Close up of thyme garden

Edible Ground Cover Plants

You’ve probably used groundcovers in your garden for some time now, whether it’s to control erosion, replace lawn under a shady tree, or simply to decrease garden labor. But here’s the thing — you can’t really eat ivy, mondo grass, or Asian jasmine, can you? Which brings us to our topic of the day: edible groundcovers.

I love it when a plant does double-duty, don’t you? And when one of those duties is serving up a side helping of food, I’ll take seconds, thank you. If you’ve got some ground to cover and would like more food to eat, plant some of these and watch them take off.

Picking Mint
Organic herb garden



Creeping Thyme: (Thymus serpyllum) This tiny aromatic herb offers a wide array of leaf color, tiny flower color, and heights. But they’re all adorable, edible, ready to choke out weeds and light up your pathways. Give it full to part sun (a minimum of 4 hours of direct sunlight a day) in order for it to perform its best, and extra soil moisture as it’s getting established. Once it’s established, it’s actually fairly drought tolerant, but it will still appreciate a little care every now and then. Because there are seemingly endless varieties of creeping thyme, each will have its own flavor, scent, and culinary uses.

Prostrate Rosemary: (Rosmarinus officinalis ‘Prostratus’) This fragrant herb is often passed over in favor of its more upright, bushy form, but this trailing variety is a scented keeper. It’s more commonly observed spilling over walls, but it’s that very same growth habit that makes it an excellent evergreen groundcover. Pinch off some rosemary to garnish salad, add to marinades, and pump up your cocktails (rosemary simple syrup is divine) — just give it plenty of sun, well-drained soil, and enough water to get it going.

Flower garden design
Lavender in Backyard


Mint: (Mentha spp.) Who doesn’t love mint? This fragrant, fast-growing herb can be quite the vigorous grower, so don’t plant it if you don’t truly want it to cover some territory. It grows best in full sun (but will take a bit of shade) and ample soil moisture. Harvest the tips regularly for salads, marinades, teas, lemonades, and cocktails — I even throw mint into my chocolate-flavored smoothies. Mint is a particularly ideal groundcover in-between stepping stones in walkways; it’ll release its fragrance as it’s brushed against.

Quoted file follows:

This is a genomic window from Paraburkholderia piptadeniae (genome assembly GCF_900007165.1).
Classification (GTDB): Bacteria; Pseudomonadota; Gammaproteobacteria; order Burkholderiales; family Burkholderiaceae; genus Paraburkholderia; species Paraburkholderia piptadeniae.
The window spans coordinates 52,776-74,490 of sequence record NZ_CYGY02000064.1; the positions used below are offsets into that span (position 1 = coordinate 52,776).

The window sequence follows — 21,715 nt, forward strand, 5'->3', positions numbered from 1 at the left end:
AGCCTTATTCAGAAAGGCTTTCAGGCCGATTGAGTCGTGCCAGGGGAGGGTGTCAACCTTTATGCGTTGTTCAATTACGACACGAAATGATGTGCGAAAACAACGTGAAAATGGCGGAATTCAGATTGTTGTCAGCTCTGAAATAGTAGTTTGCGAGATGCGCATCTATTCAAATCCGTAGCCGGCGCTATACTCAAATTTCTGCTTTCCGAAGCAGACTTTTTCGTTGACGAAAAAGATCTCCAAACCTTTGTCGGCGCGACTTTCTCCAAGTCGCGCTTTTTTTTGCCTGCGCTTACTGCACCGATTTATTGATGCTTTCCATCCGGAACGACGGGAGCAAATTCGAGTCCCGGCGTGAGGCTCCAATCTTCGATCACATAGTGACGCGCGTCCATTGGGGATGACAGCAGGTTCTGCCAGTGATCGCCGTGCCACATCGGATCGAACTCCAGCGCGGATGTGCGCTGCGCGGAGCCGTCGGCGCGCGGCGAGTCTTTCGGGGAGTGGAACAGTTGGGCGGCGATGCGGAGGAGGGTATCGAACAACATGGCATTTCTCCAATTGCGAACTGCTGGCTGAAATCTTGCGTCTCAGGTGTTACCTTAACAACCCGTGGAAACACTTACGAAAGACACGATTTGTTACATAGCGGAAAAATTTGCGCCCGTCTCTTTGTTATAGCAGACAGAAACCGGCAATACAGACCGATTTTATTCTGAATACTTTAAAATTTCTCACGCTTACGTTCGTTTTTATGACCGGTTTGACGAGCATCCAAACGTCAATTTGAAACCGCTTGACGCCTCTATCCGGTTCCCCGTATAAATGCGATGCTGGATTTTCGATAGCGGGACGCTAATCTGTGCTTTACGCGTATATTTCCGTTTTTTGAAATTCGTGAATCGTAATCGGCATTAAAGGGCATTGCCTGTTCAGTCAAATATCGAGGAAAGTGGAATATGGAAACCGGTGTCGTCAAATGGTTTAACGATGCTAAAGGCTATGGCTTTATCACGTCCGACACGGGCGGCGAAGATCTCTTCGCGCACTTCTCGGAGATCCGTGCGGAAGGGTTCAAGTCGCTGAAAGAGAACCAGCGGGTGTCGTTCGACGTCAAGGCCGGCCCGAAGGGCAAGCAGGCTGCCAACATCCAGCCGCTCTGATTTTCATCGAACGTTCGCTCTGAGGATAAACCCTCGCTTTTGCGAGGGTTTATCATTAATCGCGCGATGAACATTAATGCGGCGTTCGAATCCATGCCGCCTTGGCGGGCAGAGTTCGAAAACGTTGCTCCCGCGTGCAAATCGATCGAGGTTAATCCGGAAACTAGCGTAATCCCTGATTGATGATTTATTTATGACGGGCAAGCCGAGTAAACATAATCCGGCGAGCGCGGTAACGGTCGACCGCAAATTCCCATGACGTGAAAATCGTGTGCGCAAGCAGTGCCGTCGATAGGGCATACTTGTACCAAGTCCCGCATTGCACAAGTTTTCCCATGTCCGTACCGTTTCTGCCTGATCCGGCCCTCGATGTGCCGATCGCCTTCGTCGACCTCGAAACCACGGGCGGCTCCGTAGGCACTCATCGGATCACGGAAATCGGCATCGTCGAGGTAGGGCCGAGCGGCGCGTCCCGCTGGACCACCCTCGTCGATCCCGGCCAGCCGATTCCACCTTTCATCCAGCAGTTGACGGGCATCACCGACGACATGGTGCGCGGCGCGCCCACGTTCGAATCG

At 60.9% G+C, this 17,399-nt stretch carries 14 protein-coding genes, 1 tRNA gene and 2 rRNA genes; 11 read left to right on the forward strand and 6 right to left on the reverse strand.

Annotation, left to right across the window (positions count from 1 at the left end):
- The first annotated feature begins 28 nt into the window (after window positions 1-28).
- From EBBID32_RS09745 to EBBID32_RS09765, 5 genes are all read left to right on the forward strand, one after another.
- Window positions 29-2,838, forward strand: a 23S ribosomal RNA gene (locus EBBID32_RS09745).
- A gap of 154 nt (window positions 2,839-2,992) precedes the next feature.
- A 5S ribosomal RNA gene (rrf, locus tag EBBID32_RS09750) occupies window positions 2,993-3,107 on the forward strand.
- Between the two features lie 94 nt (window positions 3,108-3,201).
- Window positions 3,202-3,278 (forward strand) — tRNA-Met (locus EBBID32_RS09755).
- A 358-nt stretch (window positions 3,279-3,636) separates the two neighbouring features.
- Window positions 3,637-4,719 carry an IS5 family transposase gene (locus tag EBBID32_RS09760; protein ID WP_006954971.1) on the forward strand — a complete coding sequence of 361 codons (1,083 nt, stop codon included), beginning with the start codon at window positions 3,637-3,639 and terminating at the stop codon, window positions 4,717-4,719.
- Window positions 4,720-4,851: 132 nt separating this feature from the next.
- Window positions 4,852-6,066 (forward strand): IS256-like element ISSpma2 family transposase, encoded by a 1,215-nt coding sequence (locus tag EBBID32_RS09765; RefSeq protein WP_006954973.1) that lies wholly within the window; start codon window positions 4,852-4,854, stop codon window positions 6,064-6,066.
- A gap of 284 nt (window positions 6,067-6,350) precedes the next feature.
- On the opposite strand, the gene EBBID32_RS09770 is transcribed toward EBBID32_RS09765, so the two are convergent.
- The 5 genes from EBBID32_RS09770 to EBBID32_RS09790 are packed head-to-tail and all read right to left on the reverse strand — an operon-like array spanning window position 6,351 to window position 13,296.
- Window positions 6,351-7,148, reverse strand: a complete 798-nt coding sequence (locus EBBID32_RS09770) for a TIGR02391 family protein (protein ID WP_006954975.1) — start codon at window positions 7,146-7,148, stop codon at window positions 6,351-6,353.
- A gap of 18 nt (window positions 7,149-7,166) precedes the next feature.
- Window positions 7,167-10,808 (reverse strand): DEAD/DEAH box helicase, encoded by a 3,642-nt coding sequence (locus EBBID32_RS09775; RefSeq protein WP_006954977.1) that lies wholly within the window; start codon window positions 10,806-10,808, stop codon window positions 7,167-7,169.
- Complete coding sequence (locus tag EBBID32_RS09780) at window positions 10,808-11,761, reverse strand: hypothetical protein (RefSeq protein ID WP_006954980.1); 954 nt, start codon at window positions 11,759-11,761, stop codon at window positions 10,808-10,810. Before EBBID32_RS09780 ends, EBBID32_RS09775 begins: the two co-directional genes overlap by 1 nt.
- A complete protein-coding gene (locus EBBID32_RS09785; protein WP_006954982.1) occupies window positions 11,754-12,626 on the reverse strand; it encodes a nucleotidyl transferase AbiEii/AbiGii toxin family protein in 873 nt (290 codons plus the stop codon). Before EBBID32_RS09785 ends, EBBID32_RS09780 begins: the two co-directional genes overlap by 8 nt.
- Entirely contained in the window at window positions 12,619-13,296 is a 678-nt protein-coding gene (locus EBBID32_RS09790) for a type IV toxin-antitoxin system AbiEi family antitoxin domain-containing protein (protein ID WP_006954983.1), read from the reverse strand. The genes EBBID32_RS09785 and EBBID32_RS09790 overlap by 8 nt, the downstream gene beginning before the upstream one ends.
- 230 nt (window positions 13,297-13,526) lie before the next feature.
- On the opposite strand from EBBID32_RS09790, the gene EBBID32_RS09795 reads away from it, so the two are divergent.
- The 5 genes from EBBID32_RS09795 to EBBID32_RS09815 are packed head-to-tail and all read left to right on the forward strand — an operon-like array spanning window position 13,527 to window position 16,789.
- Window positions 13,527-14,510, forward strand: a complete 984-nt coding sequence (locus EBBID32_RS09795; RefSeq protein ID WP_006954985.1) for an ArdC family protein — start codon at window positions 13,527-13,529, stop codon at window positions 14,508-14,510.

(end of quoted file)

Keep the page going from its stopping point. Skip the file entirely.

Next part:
Alpine Strawberries: (Fragaria vesca) Now, while alpine strawberries don’t serve up the large fruits of the garden strawberry (Fragaria ananassa), their fruit in nonetheless amazingly delectable. And though you may not opt to cover a hillside with Alpine strawberries, you can successfully interplant them among your other veggies. Their ground-hugging habits are more manageable than garden strawberries because they don’t spread by underground runners, so you can plant them without anxiety. Give them full to part sun (if you live in a hotter climate), rich, well-drained soil, and consistent moisture.

Edible Ground Cover


Nasturtiums: (Tropaeolum majus) To be fair, nasturtiums actually do triple duty, so they deserve extra gold stars. If they like their environment, they will happily cover some square footage for you while producing charming and colorful edible flowers. Groundcover, food, and flowers — a garden trifecta if ever there was one. Full sun, and moist soil are the requirements, and don’t worry about fertilizing. Too much of a good thing like fertilizer will produce lots of foliage but fewer blooms. Best ways to eat nasturtiums? Any way you want, but I adore them in salads and as garnishes in cocktails and lemonades.

  • Linda Winters
    Posted at 01:29h, 06 March Reply

    Love this idea!!

    • kellogggarden
      Posted at 18:26h, 07 March Reply

      Thank you, Linda! We love the idea of having beautiful ground cover that is good for the soil and our bellies. We’re so glad you enjoyed the post.

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